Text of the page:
Responsible business is all the rage in the City but you wouldn’t necessarily know it: a healthcare company that makes inhalers to treat lung diseases is being sold to big tobacco and Bradford awaits its fate as the homegrown chain Morrisons is circled by US private equity.
To some non-City observers the decisions look wrongheaded and, amid a wave of other takeovers including the sale of the defence contractors Ultra Electronics and Meggitt, suggest that while boards and shareholders talk about their good environmental, social and governance principles, money still talks.
So what is going on? “Generally if you’re a public company, and somebody comes to you with an offer that is a 30% premium [to the share price], it’s really quite tough to tell them just go away,” says Simon Laffin, a veteran City chairman and non-executive director, whose CV includes the Safeway-Morrisons merger, the Northern Rock rescue team and being ousted as the chairman of the pub group Mitchells & Butlers by a shareholder cabal led by the billionaire investor Joe Lewis.
“Ten years ago you’d have said a board was responsible for managing the value for shareholders,” he says. “You always had to take the interests of other stakeholders into account but people didn’t really take it very seriously. Now boards are taking it very seriously but nobody has been specific how you balance these competing interests.”
The board of the inhaler maker Vectura has recommended shareholders accept a £1.1bn offer from the tobacco company Philip Morris International, the maker of Marlboro cigarettes despite objections from health charities, who have asked shareholders to consider the “moral conflict” of the proposed takeover.
At Morrisons, the trustees of its pension schemes warned last week that the proposed £7bn private equity takeover could “materially weaken” its financial position, and it needed extra security over some of the supermarket’s assets.
“When I’ve had takeover approaches the attitude of shareholders has been: ‘If a big offer comes in, I want to have the say on it, not you,’” Laffin says. “What really pisses them off is if a board turns down a big premium without consulting them.
“Institutional shareholders, too, must think about the environmental and social implications, as they, not the board, make the final decision on any takeover. If the board gets a reputable offer the pressure is extremely high to put it to a shareholder vote.
“The problem is that the board can’t just ring a shareholder up and ask: ‘What do you think?’ before any deal is public because that’s inside information and then they couldn’t trade your stock for possibly some time.
“When it is still secret the board is negotiating with the bidder. Once it’s public, it’s the shareholders negotiating, as they are the decision-makers. They don’t need to talk directly to the bidder – they can tell the media that the offer is inadequate.
“It’s as tough for institutional shareholders as it is for the board because in the end they’re not investing their own money, they are investing our money. Would you take a 5% return, instead of a 7% return if the fund manager only voted and invested on a tight ethical and social agenda? You might think: my pension isn’t going to be huge and I’d rather they gave me the extra money, and I can give it to Oxfam if I want to.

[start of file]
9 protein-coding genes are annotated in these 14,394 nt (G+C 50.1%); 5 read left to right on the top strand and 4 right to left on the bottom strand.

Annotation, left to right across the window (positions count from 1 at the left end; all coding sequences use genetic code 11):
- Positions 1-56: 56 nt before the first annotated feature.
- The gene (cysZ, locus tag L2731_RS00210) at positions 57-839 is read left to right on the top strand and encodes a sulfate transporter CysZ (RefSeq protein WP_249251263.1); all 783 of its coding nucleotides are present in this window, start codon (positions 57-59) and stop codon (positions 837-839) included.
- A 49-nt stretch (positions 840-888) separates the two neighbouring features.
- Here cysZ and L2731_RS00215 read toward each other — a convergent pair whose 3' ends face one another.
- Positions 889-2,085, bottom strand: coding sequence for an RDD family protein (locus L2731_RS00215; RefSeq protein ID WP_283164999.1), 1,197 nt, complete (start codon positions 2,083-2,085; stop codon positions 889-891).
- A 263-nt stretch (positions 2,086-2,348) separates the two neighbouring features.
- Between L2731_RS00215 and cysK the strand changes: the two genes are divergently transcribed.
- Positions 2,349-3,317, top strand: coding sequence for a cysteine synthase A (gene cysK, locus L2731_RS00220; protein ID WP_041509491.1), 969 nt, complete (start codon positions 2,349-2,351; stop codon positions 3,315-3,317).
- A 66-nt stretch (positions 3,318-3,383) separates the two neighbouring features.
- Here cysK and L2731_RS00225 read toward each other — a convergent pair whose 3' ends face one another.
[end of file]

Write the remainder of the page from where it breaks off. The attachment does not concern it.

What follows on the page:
“That’s the conundrum institutional shareholders have. If they’re going to take a detailed environmental and social stance on every one of their companies that they invest in – some may hold 1,000 or more stocks – they’d need to employ a lot more people and that would affect their returns.”
The battle for control of Morrisons, which has more than 110,000 employees, has revived concerns about private equity ownership of large companies. Laffin, who has worked for listed companies as well as the buyout firm CVC, suggests that billionaires can make for tricky shareholders. “If you are a billionaire, you don’t care about the next five or 10 million quid,” he says. “You care about people doing what you tell them to do.
“One of the reasons a lot of managers like working for public companies is the shareholders don’t generally interfere,” he says. “In private equity they are always activist. If things go well, they’ll leave management alone but if things go badly they’ll intervene.”
Laffin, whose new guide to the boardroom, Behind Closed Doors, is published on 2 September, says he hopes the book will help would-be directors get a job at a time when women and ethnic minorities are still struggling to reach the top of business.
“Being a board director is a closed door to executives below board level, politicians, and even many regulators,” he says. “Opening it up so that more people understand what happens there is incredibly important for society; it offers the opportunity to understand what boards can and can’t do.
“People criticised the Morrisons board for recommending the initial Fortress offer for 254p as too low but this simply put the company into play. Now the board is described as flip-flopping in switching to recommend the CD&R bid of 285p.
“I imagine that shareholders will be delighted, however, that the board has secured a 60% premium to the share price. The question remains, however, how the other promises being made to employees, suppliers and pensioners can be enforced.”